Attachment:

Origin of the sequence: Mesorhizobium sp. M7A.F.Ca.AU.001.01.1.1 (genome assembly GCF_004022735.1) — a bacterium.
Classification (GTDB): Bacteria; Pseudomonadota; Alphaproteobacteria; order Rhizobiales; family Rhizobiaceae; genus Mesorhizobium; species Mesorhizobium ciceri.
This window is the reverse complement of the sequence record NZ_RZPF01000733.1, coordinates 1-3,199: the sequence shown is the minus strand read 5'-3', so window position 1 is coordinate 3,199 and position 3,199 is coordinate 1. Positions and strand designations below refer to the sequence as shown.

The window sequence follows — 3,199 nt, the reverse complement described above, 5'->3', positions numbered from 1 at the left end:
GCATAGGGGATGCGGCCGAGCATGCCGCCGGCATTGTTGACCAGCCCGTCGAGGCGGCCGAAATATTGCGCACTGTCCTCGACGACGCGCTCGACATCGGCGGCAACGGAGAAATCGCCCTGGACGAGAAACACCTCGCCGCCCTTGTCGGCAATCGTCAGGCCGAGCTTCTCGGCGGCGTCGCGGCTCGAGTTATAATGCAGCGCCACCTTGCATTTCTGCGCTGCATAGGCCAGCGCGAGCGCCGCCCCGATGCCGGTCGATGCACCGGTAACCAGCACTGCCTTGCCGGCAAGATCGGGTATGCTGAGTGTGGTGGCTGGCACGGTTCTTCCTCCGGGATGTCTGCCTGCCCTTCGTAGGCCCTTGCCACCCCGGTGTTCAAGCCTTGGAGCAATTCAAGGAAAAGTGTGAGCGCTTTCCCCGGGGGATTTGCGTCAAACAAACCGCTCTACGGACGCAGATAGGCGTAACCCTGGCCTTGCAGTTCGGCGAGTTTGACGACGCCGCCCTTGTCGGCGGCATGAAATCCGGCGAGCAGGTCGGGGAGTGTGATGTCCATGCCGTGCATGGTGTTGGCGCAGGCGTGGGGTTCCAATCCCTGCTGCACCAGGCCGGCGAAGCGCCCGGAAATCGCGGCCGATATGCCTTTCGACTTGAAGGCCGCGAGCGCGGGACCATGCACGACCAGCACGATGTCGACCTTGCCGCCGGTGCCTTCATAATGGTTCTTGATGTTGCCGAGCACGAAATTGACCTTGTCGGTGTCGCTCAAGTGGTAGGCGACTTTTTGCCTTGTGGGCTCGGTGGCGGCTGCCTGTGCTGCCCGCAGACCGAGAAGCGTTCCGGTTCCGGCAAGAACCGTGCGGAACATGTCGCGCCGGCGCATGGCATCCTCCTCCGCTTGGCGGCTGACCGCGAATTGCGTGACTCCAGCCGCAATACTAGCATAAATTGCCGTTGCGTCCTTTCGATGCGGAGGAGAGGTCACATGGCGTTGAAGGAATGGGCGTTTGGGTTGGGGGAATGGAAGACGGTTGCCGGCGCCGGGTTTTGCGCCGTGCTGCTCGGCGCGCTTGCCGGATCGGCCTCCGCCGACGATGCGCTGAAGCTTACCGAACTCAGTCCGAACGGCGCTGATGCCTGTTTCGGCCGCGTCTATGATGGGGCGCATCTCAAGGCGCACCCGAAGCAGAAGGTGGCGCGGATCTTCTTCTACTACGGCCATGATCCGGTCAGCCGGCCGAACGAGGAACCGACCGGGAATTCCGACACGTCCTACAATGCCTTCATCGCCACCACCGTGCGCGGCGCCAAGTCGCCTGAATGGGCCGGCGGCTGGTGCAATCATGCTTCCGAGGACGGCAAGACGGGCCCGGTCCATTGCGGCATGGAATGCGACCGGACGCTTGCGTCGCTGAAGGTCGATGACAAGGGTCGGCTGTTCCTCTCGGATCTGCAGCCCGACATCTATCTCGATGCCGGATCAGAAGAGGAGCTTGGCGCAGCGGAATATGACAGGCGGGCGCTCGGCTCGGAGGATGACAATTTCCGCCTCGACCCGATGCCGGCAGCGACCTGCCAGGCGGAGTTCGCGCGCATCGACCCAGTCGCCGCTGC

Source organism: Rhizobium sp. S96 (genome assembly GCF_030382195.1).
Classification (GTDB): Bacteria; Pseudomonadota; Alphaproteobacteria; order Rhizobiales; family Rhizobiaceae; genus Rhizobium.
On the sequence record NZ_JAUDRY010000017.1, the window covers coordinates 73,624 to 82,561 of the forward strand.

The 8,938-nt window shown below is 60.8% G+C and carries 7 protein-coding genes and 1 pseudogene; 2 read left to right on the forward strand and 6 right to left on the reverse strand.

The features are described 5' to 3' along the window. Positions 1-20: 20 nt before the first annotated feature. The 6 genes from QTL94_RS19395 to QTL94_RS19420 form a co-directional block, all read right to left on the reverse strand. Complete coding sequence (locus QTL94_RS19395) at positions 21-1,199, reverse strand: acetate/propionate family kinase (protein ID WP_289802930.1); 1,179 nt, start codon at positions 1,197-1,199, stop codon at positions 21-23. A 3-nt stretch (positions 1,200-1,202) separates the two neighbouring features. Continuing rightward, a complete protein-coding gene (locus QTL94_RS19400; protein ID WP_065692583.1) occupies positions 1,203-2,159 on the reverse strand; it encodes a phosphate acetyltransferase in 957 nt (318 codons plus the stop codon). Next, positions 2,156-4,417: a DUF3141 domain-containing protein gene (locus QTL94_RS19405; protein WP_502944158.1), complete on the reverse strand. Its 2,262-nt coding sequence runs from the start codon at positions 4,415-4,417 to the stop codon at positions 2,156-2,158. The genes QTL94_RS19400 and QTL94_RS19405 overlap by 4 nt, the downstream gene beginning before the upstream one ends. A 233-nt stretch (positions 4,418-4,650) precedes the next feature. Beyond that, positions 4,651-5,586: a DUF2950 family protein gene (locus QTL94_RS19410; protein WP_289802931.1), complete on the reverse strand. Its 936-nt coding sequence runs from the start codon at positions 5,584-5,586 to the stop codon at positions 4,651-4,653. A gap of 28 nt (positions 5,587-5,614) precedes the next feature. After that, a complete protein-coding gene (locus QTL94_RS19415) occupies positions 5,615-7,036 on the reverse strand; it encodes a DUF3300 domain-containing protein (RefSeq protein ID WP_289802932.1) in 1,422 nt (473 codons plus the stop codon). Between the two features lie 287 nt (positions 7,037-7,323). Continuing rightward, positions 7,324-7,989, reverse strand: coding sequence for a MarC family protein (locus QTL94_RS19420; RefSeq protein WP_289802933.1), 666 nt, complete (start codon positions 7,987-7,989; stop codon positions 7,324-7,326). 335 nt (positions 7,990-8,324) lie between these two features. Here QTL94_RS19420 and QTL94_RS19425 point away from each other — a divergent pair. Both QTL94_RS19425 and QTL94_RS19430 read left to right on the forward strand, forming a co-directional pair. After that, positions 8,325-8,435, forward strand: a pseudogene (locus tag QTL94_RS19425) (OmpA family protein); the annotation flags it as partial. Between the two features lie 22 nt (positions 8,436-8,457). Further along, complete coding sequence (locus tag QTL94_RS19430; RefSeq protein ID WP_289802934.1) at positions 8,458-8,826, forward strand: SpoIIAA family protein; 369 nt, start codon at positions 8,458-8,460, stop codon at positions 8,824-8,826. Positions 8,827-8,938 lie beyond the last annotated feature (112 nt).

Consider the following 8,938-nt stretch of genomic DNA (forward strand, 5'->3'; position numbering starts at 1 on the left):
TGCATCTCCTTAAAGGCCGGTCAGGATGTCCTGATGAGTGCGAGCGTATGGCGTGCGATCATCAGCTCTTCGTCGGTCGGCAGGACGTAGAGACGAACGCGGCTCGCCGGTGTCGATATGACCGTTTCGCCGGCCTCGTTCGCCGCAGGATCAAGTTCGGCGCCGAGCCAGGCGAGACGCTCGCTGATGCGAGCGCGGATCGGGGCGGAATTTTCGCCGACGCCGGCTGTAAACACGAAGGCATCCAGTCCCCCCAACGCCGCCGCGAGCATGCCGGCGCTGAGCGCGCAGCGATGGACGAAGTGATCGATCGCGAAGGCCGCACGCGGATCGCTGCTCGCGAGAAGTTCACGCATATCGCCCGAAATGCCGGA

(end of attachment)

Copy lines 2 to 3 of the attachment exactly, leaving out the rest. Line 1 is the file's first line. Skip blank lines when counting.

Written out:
Classification (GTDB): Bacteria; Pseudomonadota; Alphaproteobacteria; order Rhizobiales; family Rhizobiaceae; genus Mesorhizobium; species Mesorhizobium ciceri.
This window is the reverse complement of the sequence record NZ_RZPF01000733.1, coordinates 1-3,199: the sequence shown is the minus strand read 5'-3', so window position 1 is coordinate 3,199 and position 3,199 is coordinate 1. Positions and strand designations below refer to the sequence as shown.